H. C. G. Moule
Christ and Sanctification
Ch. 7, Motives and Means

A few words shall be given to a subject which sometimes brings with it perplexity and mistake. What is the true place, in the life ‘lived by faith in the Son of God’ for motives, for means, for helps? If it is indeed ‘not I, but Christ who liveth in me,’ what have external aids, supplies, and impulses to do for me? Have I anything to do but to yield myself, in the deep stillness of an exalted mysticism, to the play and development of that life within me which is not myself after all?

Is it so, that I am to be, more diligently than ever, a student of written pages, a suppliant at a Throne of Grace which is quite external to me, and a plain, humble dependant on the finished work of a guilt-bearing Cross erected ages ago at a city gate far off; not on a visioned inward cross on which, so to speak, an atonement is wrought out in me, but on the Tree of Life and Death at Golgotha? Am I to use the fulcrums of motive? Am I to tread the ladder of a patient use of means? Let us endeavour to give some outline of an answer.

The two great factors, surely, in the walk of Christian sanctity are, on this side, self surrender, on that side the personal power and influence of the Lord Jesus Christ in His vital, spiritual union with His servant and child whom He has redeemed and saved. Self-surrender, in one of its brightest and truest aspects, is just the unreserved acceptance, without an arrire pens, without a misgiving, of this sacred and powerful Personal Influence. And it is well, delightfully well, that the soul should habituate itself to the simplest possible attitude, as its prevailing consciousness, towards this infinitely real and blessed Person. It is well, divinely well, that in our permanently maintained ‘submission wholly to His holy will and Pleasure,’ to the ‘ordering of all our doings by His governance,’ we should think and act ‘in the main with absolute plainness and directness; going as straight as it is possible to conceive, as a matter of consciousness, to Jesus Christ, and thinking as simply as possible just this—It is Jesus Christ who lives for me and in me. It is not well, for it surely will not work, that every such act and thought should demand a separate analysis of reasons why, and a separate use of means.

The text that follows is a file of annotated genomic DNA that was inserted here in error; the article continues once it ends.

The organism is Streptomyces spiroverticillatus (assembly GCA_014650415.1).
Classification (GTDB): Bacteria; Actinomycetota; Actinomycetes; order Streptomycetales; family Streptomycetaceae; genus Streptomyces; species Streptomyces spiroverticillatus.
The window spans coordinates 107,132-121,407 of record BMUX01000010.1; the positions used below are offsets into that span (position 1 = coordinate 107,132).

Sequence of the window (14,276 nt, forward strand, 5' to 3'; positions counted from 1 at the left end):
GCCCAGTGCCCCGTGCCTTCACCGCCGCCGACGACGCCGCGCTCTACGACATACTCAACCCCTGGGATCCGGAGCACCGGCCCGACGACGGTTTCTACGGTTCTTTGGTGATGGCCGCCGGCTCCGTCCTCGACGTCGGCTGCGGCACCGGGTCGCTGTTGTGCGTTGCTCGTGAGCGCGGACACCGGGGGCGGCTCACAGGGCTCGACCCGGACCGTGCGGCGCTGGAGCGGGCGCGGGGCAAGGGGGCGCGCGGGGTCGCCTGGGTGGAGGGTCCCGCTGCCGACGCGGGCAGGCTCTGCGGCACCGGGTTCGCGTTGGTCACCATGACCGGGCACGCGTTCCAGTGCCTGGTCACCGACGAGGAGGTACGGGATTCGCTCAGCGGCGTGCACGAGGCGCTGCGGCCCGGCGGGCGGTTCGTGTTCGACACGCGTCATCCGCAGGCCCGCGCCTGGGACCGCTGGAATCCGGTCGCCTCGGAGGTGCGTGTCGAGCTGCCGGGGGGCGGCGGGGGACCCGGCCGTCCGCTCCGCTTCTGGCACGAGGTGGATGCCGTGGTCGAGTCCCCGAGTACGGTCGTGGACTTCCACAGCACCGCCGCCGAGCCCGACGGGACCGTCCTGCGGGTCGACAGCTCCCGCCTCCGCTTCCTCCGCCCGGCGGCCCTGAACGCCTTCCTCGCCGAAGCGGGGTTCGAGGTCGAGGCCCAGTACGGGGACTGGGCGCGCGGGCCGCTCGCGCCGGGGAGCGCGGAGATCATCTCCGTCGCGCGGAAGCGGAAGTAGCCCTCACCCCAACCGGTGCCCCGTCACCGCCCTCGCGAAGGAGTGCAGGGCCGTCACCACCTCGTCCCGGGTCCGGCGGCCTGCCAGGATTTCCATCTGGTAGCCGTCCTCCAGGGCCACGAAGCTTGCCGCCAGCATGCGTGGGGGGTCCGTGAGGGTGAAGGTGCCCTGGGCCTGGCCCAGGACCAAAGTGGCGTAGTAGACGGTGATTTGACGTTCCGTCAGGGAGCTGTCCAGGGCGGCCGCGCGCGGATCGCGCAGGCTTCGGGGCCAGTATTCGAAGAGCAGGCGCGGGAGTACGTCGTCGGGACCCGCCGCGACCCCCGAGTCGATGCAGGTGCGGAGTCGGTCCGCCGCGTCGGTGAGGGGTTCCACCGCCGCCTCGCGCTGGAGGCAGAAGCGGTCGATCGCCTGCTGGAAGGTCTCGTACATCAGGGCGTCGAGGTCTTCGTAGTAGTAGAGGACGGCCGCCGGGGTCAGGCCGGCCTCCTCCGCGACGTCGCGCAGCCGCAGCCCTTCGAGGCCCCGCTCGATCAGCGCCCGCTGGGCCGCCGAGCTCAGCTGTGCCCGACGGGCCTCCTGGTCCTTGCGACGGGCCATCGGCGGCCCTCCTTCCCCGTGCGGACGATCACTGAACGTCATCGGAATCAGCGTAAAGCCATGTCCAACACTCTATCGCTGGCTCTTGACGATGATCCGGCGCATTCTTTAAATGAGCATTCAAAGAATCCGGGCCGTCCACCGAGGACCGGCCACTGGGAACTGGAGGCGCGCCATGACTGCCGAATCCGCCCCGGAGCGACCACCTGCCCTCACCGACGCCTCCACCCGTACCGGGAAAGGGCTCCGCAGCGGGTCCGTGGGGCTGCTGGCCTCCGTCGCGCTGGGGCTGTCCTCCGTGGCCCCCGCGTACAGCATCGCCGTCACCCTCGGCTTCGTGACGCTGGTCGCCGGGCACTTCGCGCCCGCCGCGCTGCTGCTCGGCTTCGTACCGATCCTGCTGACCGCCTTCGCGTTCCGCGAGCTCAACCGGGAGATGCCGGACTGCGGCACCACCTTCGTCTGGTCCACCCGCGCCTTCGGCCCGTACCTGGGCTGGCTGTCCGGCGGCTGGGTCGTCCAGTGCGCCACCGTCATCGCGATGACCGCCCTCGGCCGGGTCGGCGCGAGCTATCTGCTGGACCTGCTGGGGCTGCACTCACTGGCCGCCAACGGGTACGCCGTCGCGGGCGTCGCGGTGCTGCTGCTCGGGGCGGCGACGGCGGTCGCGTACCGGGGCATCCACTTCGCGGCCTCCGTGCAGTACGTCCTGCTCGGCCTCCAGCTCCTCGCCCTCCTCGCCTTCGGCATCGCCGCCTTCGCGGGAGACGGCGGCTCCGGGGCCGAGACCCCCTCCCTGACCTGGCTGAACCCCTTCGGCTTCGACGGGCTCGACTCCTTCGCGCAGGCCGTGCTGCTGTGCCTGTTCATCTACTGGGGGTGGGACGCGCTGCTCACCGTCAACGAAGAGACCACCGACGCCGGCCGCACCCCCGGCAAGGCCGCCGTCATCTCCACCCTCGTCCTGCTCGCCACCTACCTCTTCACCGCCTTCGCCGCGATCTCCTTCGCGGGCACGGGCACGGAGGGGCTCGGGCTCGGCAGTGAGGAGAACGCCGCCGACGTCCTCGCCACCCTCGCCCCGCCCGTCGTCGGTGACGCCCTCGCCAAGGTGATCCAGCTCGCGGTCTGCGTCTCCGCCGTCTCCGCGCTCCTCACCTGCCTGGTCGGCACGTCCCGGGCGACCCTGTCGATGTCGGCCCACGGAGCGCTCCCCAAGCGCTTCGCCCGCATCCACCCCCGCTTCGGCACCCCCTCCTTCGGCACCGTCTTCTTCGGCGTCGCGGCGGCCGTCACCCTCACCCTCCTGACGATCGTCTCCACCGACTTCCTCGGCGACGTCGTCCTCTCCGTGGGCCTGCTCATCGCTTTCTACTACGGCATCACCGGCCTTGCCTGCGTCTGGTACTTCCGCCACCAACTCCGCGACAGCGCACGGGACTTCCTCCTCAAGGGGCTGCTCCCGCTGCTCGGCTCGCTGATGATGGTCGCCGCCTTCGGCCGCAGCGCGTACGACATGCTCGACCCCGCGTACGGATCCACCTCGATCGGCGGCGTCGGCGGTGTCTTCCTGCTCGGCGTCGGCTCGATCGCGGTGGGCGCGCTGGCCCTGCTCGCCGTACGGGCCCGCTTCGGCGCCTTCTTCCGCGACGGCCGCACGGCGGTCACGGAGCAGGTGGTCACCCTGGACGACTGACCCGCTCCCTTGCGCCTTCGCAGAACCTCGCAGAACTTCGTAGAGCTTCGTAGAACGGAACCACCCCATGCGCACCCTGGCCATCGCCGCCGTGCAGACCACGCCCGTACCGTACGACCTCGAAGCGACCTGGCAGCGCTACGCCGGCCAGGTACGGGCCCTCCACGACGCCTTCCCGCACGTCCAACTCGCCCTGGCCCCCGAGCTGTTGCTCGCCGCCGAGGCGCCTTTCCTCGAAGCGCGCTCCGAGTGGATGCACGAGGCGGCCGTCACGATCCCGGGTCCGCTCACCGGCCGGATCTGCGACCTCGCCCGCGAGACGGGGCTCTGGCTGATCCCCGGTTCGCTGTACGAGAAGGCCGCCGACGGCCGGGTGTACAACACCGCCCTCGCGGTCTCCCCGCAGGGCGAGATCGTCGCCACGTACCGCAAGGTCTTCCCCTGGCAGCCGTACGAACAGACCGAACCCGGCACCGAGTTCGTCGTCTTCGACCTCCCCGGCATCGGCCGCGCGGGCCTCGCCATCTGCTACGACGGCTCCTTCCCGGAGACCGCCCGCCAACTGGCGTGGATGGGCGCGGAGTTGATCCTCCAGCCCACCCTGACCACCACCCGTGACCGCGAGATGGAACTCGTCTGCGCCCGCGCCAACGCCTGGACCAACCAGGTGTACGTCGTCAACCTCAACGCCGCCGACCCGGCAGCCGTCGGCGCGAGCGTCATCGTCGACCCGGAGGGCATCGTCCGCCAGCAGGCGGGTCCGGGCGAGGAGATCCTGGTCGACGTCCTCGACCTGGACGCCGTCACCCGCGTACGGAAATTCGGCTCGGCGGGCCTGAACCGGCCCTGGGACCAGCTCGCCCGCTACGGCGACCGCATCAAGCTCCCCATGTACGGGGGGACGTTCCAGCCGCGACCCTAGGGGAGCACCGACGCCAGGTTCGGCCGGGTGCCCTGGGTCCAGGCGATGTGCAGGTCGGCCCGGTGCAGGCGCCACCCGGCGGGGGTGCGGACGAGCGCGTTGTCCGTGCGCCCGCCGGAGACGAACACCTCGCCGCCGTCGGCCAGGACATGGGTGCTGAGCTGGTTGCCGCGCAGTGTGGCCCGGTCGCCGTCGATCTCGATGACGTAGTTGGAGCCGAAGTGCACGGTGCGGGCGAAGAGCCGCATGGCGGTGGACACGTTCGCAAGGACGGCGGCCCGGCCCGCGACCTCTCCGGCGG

I am under the powerful influence of some dear and admirable earthly friend. I thankfully feel and own the impulses he gives my thought and will; the strength of his sympathy, the justness of his counsel. I know. If I stop to think, that these things are what they are to me because he is what he is; and I know if I stop to think, that certain simple conditions are needful if I would put myself beneath their power and feel their good. But, then, I am not always stopping to think this. He has become to me a reality, which does not need perpetual analysis. It is just him; and I go to him, and come away strong where I was weak, and happy where I was sad, and pure in purpose where I was wavering. Yet, on the other hand, I am sure to feed and develop this delightful average of habit by some definite stoppings here and there to think; by earnest memory of his conduct in the past, by deliberately watching him in the present, by taking pains to ascertain his mind and will if he has expressed it for me in writing, by freely asking him to put out more and more of his personal power upon me, and by the active meeting of his known wishes. Such things will not disturb, but, as I said, enrich and deepen the happy average, the delightful rule and habit, of personal and simple intercourse with him.